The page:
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midnight the moon rose. Then the English began a retreat. Two of the mortally wounded had to be left. Only nine were uninjured, and they were without food, for their packs had been captured. One man, exhausted by fatigue and loss of blood from three wounds, had crawled slowly and painfully to the edge of the pond, and there found a birch canoe.

He managed to enter it and push it off from the shore. Then he lay down in it, and the wind wafted the craft to the western side of the pond. After a while he recovered his strength a little, and he finally reached the Ossipee fort.

The rest of the party had travelled no more than a mile or two when four of them stopped, unable to keep longer on their feet. At their request the others went on. They themselves presently resumed the journey,

. and continued for several days, alternately resting and walking a little way. But they grew weaker and weaker, and first one and then a second sank to rise no

One of the remaining two reached the Ossipee fort, and the fourth man made his way along the side of the Saco River down to Biddeford, where he arrived emaciated by hunger almost to a skeleton.

It was Wednesday when the remnant of Lovewell's band got to Ossipee Pond, so slowly did they travel, and so indirect was their route. They found the fort deserted. One of the company had run away at the beginning of the fight, and reported to the men at the fort that Captain Lovewell had met with disaster. They

more.

did not doubt that all his force had been killed or captured, and that the savages would fall on the fort next.

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So they considered it prudent to start for the settlements.

Luckily they left some bread and pork, and these saved the fugitives from starvation. The only food of the little band during their retreat had been a few roots and the bark of trees. After a short rest they went on, and at last reached home, where they were received with great joy, as if they had been restored from the dead.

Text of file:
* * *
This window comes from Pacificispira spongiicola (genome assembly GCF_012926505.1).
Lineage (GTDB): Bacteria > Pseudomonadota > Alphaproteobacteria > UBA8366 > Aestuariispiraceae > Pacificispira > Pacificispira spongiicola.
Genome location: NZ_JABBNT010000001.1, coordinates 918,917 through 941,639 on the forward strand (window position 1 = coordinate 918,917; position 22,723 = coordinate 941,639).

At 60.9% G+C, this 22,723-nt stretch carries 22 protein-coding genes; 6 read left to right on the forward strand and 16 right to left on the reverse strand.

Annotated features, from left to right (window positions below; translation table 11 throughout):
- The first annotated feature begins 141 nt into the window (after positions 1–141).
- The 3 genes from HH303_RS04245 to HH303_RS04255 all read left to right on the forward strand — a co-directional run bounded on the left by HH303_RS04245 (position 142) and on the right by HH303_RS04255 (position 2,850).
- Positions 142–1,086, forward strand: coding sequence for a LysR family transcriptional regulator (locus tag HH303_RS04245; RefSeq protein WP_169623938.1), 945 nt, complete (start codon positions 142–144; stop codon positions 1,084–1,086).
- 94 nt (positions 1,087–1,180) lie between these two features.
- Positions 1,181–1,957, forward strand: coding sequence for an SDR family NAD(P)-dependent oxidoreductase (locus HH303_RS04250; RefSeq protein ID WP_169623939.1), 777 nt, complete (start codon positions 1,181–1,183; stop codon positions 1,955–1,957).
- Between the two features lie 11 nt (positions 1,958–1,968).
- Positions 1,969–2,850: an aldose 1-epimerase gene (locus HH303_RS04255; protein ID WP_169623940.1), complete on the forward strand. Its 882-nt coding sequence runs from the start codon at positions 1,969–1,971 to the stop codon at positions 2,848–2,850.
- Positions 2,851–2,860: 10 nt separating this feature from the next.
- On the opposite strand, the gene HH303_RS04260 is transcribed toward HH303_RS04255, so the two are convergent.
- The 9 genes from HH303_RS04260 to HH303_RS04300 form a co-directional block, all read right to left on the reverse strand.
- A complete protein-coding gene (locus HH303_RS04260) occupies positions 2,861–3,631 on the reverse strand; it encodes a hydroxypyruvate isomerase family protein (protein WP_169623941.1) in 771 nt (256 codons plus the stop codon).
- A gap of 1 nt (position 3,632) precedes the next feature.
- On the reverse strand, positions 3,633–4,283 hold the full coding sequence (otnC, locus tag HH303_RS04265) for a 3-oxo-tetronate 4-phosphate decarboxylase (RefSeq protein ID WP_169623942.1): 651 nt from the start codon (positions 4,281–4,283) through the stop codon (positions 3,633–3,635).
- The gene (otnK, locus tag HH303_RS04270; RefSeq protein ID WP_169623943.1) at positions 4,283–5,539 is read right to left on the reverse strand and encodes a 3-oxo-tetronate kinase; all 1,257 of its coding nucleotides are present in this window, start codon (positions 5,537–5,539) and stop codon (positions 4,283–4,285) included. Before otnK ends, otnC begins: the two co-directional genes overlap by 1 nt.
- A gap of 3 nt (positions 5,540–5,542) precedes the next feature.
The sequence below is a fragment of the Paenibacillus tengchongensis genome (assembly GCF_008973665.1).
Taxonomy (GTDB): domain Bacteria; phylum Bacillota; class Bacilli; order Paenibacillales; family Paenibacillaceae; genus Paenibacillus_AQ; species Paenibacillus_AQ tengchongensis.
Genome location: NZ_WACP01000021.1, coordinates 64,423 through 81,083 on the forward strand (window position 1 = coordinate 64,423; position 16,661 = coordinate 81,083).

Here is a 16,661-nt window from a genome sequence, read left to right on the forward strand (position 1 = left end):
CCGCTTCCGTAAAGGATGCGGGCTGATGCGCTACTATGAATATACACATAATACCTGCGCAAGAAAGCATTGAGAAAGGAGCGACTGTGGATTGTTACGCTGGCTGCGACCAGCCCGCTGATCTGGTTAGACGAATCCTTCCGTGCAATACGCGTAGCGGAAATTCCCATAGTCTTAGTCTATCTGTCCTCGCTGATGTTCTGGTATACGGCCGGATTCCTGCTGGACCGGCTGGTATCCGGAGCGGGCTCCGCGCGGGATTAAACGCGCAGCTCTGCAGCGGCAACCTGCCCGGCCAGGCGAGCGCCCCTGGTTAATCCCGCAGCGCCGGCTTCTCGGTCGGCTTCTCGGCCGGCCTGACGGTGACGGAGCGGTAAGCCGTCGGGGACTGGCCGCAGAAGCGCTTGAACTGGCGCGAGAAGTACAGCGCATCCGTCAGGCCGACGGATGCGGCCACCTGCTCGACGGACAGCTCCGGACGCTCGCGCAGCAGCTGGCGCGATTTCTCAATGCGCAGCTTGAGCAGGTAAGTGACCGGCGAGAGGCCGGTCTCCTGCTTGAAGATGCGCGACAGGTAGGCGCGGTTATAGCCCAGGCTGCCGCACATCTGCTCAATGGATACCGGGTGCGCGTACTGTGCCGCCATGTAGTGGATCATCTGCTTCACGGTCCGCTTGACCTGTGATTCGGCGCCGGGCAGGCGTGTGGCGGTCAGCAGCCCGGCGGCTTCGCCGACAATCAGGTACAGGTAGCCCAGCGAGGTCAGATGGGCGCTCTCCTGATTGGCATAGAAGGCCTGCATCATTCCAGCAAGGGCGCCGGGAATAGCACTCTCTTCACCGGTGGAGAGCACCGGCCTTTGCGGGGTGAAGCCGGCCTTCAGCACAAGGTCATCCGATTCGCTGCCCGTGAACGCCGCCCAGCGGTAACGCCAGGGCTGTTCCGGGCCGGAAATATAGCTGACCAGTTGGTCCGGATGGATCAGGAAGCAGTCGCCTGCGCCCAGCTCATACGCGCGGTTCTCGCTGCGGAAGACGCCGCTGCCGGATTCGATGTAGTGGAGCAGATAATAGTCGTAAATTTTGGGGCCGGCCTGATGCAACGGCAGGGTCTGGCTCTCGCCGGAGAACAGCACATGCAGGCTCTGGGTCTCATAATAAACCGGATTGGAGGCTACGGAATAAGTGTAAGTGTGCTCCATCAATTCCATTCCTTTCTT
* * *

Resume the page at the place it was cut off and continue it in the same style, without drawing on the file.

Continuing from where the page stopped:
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A

LL the eastern portion of the United States was

formerly heavily timbered, but now most of the trees have been cleared away to make room for the cultivation of crops and for pasturing domestic animals. The forests that remain are chiefly in regions where the land is not desirable for farms, or in districts far away from settled communities. But in northern New England extensive forests still exist. Nearly all of Maine from the White Mountains eastward is woodland, and in it both Connecticut and Rhode Island might be placed and lost to the world and to each other. If you climb Mount Katahdin, the state's loftiest mountain, which rises to a height of 5273 feet,

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you can see from its summit only trees as far as the eye can reach. Katahdin is almost in the exact centre of the state.

The forest once contained many tall pines that thrust up above the other trees and gave to Maine the title of “The Pine Tree State.” But these big pines have nearly all been cut now, and the most numerous of the valuable forest trees that remain are spruce. An immense amount of timber comes from Maine's wilderness every year.

Formerly logging did not begin until early in the winter when the boggy places in the rude forest roads had been frozen and the snow had smoothed over their unevenness. Now cutting starts in late summer that the logs may be ready to be moved when the snow comes. Somewhat before a lumber

crew begins work an advance guard goes to

A lumberman's camp the forest where their employers' claim is located. They select a spot near one of the lakes or small streams that are so numerous in the swampy northern woodland, and establish a camp to serve them and their comrades during the long cold winter. A hut is built of logs. The ends of the logs are notched so they will fit firmly together, and the chinks between them are stopped with moss and clay. A stone fireplace is constructed at one end. The roof is made of long split shingles covered with spruce boughs, which, after the first fall

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